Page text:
Associated Press criticized for update to same-sex marriage language

by WAN-IFRA Staff | February 15, 2013

The Associated Press clarified its policy on same-sex marriage terminology after the leak of an internal memo that suggested reporters use the terms “couples” or “partners” in lieu of “husband” and “wife.” The memo states:

We were asked how to report about same-sex couples who call themselves “husband” and “wife.” Our view is that such terms may be used in AP stories with attribution. Generally AP uses couples or partners to describe people in civil unions or same-sex marriages.

AP spokesman Paul Colford told journalist and blogger Jim Romenesko, who first published the memo, that the second sentence was later edited to read:

Our view is that such terms may be used in AP content if those involved have regularly used those terms (“Smith is survived by his husband, John Jones”) or in quotes attributed to them.

Despite outrage from gay rights activists, Colford told BuzzFeed Thursday that the policy update is no cause for alarm: “This week’s style guidance reaffirmed AP’s existing practice. We’ve used husband and wife in the past for same-sex married couples and have made clear that reporters can continue going forward.”

True, AP has not shied away from referring to legally married same-sex couples as “husband” and “wife” in the past (examples here and here), but this style change does not encourage reporters to continue doing so. The memo’s last sentence, the source of most of the dissention, seems to beg the replacement of “husband” and “wife” with less politically-charged words, which Gawker called “separate but equal” treatment.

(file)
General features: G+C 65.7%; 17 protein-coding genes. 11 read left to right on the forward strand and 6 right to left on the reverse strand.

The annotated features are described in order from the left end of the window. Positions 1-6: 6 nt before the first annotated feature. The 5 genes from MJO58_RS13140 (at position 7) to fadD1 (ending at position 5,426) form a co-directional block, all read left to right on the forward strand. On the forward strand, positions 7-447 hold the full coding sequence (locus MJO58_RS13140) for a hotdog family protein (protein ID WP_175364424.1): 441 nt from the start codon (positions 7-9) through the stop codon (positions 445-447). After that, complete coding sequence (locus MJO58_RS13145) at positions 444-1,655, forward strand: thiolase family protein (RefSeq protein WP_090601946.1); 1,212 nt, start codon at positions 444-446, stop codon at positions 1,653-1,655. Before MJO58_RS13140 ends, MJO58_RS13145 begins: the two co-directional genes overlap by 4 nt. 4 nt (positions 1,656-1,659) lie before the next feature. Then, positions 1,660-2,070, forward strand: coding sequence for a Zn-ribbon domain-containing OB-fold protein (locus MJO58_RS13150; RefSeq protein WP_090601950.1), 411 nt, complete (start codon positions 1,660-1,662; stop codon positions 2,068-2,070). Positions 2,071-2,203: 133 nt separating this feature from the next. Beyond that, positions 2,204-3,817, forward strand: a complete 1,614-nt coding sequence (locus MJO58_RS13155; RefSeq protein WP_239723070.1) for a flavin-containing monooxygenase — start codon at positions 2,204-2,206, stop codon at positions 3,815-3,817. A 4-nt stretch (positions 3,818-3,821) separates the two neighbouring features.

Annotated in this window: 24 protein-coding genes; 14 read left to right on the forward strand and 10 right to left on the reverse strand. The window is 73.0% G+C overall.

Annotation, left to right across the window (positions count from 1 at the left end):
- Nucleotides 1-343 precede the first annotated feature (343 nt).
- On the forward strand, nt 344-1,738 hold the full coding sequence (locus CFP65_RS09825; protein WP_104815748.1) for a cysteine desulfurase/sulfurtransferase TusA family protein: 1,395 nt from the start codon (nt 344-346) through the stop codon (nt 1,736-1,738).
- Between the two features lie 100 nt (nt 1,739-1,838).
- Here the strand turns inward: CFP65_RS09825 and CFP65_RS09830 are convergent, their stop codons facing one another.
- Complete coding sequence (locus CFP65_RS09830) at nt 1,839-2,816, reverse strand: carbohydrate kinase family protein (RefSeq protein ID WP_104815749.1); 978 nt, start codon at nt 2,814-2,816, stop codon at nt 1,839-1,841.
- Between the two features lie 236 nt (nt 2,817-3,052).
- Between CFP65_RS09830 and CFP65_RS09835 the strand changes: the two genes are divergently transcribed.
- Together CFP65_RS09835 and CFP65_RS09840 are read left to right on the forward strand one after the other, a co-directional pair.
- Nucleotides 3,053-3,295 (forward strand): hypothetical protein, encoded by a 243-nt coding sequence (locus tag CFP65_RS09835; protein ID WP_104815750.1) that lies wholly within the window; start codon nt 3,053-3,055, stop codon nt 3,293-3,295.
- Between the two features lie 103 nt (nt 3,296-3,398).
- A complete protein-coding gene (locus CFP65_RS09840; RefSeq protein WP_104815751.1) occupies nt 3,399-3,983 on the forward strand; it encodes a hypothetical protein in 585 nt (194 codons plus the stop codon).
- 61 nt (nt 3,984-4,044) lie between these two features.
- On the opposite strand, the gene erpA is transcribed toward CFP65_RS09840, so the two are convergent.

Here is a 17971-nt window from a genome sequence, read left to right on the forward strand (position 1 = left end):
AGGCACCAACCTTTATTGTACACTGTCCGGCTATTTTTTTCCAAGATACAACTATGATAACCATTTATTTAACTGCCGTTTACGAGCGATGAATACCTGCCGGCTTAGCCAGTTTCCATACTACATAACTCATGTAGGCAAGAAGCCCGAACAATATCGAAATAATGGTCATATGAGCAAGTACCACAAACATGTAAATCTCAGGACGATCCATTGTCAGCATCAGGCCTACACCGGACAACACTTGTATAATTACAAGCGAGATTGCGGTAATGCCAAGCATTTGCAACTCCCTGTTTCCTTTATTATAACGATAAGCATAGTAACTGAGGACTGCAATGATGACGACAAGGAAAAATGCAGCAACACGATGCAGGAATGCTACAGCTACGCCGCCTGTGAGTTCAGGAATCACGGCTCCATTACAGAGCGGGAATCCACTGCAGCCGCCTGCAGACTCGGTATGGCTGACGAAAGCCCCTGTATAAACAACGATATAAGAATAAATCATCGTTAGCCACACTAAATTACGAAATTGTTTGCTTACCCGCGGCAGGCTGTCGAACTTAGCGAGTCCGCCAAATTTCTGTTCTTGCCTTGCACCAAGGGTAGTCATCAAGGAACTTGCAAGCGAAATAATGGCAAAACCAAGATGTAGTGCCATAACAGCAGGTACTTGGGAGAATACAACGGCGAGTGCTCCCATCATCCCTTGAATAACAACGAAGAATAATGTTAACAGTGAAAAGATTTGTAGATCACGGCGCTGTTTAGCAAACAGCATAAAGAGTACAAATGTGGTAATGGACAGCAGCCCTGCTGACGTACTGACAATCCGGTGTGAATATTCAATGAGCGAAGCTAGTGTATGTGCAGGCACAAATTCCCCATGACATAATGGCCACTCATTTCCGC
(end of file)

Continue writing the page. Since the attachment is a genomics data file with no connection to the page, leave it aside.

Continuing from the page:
GLAAD, the Gay & Lesbian Alliance Against Defamation, criticized the policy saying that the terms “couples” and “partners” are “absolutely not appropriate to describe same-sex couples who are married, and this sentence seems to be saying that AP actually prefers them.”

Bloggers responded in outrage. John Aravosis of America Blog asserted that “AP is overruling the 9 states and the District of Columbia that have legal marriages for gay couples,” and that they represent “abominable, biased, and yellow journalism.” Blogger John Becker emphasized the double standard of homosexual couples having to “opt in” to the terms “husband” and “wife” whereas legally married straight couples would be given the titles without question.

It is important to note that the memo in no way bans the words “husband” and “wife” in reference to same-sex couples, as some articles allege. Reporters still have freedom to use the words, as AP reporter David Crary said he intends to: “The AP style guidance will have no effect on how I write about legally married same-sex couples,” he wrote to journalist Rex Wockner.

Late last year the source of the journalism style bible announced it would stop using the word “homophobia,” arguing that it connoted mental illness. This change received both positive and negative feedback, whereas this week’s decision was received overwhelmingly with criticism.

Yet amidst the critique, an article in Brow Beat, Slate’s culture blog, welcomes the style change as what it must have been intended, “an effort to provide a consistent guideline where none really exists,” drawing attention to states’ different gay marriage policies.

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